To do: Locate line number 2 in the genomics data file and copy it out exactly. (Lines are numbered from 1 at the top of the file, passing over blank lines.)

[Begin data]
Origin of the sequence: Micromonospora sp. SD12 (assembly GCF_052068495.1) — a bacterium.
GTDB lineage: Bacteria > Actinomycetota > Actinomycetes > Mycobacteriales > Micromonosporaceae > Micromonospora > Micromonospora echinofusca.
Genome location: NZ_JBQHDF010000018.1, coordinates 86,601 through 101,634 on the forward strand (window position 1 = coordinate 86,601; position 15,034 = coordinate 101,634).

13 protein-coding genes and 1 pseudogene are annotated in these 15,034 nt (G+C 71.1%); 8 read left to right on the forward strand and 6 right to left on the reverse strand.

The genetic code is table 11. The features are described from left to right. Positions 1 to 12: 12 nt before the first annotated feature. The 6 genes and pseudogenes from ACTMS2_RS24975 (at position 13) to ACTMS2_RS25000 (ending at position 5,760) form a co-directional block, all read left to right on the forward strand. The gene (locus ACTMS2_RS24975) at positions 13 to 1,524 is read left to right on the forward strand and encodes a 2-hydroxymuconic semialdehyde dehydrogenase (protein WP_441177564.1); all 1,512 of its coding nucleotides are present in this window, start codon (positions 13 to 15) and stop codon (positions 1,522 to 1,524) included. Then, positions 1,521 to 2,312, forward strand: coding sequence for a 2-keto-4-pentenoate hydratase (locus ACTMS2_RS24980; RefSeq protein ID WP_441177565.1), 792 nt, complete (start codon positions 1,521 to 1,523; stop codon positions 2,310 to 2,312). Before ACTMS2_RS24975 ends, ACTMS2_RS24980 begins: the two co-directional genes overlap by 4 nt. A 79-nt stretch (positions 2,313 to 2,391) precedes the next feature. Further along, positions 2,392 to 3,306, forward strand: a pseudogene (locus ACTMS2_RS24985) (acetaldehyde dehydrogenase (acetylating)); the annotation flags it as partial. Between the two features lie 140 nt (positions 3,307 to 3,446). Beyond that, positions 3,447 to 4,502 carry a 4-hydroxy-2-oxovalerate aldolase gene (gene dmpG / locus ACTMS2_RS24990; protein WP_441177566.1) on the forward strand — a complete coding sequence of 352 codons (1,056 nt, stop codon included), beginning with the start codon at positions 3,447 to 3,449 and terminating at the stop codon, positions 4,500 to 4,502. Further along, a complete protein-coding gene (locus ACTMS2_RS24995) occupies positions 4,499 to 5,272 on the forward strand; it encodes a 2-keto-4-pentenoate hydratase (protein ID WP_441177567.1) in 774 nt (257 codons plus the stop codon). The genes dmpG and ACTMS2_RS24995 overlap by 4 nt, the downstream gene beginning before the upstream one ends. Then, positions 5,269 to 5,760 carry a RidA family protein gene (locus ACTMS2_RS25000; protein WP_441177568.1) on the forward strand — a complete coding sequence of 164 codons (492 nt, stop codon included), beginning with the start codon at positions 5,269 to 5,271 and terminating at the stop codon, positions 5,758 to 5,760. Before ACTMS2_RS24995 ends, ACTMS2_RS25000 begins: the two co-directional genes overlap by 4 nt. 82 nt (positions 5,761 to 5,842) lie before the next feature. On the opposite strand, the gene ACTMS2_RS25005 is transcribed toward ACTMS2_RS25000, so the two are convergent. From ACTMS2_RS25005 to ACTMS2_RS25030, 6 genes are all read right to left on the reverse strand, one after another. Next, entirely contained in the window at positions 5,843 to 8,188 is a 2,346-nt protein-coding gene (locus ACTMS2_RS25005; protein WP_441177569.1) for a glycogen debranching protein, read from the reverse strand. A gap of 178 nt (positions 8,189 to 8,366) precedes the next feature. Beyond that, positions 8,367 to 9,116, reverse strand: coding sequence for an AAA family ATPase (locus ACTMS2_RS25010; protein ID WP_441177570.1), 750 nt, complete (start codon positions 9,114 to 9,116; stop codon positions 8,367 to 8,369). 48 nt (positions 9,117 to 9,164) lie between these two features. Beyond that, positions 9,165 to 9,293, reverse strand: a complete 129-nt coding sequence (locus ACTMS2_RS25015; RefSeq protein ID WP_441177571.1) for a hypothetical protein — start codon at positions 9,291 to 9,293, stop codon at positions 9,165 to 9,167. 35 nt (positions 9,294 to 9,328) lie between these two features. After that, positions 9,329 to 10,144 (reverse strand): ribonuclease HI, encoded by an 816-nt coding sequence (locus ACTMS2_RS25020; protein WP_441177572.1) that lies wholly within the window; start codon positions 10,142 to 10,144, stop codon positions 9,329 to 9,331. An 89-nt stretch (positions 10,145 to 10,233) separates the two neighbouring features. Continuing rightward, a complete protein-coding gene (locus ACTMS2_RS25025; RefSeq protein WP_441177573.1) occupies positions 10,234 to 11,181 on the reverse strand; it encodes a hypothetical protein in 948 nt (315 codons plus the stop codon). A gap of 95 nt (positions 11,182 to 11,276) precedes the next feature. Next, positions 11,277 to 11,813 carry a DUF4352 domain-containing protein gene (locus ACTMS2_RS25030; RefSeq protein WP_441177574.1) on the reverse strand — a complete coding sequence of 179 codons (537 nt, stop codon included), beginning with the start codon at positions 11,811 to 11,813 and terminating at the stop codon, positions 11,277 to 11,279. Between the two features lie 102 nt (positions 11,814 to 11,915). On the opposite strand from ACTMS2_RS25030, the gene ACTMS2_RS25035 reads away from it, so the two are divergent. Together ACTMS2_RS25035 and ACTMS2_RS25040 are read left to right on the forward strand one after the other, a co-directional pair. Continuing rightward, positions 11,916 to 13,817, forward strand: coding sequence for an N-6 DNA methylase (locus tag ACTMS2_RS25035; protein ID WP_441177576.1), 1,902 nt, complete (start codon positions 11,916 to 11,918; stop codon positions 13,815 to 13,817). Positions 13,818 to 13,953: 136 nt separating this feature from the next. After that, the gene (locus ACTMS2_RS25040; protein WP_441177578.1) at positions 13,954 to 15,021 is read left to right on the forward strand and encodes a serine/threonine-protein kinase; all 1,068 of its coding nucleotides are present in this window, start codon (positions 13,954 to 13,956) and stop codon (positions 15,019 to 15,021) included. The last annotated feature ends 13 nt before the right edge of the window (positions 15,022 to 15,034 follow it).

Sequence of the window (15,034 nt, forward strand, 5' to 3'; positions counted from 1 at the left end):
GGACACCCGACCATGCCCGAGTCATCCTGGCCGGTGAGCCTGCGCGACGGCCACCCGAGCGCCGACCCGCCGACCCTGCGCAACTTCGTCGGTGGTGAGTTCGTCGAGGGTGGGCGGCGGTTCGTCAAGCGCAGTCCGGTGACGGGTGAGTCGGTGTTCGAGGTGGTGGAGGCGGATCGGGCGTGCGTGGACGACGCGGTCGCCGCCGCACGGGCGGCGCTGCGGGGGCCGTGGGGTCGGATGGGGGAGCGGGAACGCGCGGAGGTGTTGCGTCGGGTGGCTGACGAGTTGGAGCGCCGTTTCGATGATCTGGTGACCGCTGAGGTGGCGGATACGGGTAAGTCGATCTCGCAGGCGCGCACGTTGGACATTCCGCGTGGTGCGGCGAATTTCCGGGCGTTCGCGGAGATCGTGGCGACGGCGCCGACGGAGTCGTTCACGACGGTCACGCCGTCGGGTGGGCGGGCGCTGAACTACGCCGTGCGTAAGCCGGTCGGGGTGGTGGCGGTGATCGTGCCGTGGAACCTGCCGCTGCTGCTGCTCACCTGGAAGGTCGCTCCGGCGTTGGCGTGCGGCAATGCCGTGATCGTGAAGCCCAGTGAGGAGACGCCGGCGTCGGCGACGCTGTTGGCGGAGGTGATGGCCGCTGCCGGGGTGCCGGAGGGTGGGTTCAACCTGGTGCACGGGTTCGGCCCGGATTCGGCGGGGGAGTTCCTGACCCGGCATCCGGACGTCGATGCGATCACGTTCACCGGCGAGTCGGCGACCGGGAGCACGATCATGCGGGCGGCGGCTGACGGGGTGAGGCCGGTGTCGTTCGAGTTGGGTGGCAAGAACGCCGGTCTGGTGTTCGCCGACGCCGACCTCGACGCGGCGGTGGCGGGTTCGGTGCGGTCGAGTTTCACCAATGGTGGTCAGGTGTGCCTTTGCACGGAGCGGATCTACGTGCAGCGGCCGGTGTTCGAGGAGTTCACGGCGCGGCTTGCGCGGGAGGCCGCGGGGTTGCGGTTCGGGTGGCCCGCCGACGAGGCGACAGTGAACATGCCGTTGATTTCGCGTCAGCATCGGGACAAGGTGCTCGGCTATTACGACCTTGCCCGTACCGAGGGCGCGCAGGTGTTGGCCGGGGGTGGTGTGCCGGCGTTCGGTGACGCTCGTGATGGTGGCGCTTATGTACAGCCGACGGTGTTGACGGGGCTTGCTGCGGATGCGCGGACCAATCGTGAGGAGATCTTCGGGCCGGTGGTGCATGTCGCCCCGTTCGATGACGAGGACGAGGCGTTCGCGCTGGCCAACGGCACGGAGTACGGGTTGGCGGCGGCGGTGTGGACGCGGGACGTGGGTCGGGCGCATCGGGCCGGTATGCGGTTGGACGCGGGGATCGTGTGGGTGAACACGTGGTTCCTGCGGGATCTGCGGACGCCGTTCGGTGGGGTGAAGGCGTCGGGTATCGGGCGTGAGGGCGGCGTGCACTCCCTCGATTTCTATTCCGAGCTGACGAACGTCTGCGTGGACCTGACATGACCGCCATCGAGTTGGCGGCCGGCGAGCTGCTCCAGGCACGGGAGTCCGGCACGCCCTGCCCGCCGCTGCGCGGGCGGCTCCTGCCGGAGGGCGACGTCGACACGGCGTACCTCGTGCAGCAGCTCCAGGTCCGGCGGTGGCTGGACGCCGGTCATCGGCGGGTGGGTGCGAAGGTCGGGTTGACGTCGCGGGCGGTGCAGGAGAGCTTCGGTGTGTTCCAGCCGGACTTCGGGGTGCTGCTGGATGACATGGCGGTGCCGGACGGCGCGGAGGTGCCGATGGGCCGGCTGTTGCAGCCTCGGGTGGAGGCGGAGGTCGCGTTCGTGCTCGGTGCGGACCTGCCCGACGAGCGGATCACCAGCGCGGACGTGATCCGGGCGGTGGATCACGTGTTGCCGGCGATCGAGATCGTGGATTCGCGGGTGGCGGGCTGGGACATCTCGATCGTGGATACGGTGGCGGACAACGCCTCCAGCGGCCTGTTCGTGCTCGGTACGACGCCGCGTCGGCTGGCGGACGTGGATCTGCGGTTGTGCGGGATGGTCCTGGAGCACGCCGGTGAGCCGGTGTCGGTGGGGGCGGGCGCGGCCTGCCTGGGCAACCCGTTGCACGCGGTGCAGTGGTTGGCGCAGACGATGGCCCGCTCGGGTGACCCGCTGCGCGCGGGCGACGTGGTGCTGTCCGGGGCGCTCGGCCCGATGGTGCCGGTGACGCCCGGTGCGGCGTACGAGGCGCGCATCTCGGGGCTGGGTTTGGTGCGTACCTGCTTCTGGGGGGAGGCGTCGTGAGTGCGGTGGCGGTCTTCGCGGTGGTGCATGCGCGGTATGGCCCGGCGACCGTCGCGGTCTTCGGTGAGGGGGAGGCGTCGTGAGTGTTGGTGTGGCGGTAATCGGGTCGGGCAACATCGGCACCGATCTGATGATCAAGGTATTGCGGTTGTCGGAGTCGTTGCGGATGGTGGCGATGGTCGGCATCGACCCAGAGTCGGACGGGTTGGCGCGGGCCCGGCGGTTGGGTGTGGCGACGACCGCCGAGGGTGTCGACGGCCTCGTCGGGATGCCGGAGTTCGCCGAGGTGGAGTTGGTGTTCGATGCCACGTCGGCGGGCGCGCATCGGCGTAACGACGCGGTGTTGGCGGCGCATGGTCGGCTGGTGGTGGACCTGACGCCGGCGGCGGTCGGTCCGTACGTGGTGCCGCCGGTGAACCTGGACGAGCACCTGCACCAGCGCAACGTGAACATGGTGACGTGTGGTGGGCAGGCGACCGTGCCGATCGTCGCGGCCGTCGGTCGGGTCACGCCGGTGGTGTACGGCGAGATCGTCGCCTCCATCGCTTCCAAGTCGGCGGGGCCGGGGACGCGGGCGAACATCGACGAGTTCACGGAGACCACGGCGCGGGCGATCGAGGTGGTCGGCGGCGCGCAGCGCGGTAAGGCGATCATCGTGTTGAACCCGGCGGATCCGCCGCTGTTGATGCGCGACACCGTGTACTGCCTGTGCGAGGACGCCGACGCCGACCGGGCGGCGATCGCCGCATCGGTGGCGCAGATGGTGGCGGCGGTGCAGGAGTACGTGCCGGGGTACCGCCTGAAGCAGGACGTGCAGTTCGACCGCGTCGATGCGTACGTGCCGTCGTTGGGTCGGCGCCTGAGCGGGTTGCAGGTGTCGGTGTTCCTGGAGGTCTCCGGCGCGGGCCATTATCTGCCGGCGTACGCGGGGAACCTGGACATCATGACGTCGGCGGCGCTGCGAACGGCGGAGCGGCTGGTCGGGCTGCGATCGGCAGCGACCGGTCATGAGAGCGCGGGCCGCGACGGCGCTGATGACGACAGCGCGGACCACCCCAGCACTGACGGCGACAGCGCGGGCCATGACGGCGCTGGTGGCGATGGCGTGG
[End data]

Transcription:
GTDB lineage: Bacteria > Actinomycetota > Actinomycetes > Mycobacteriales > Micromonosporaceae > Micromonospora > Micromonospora echinofusca.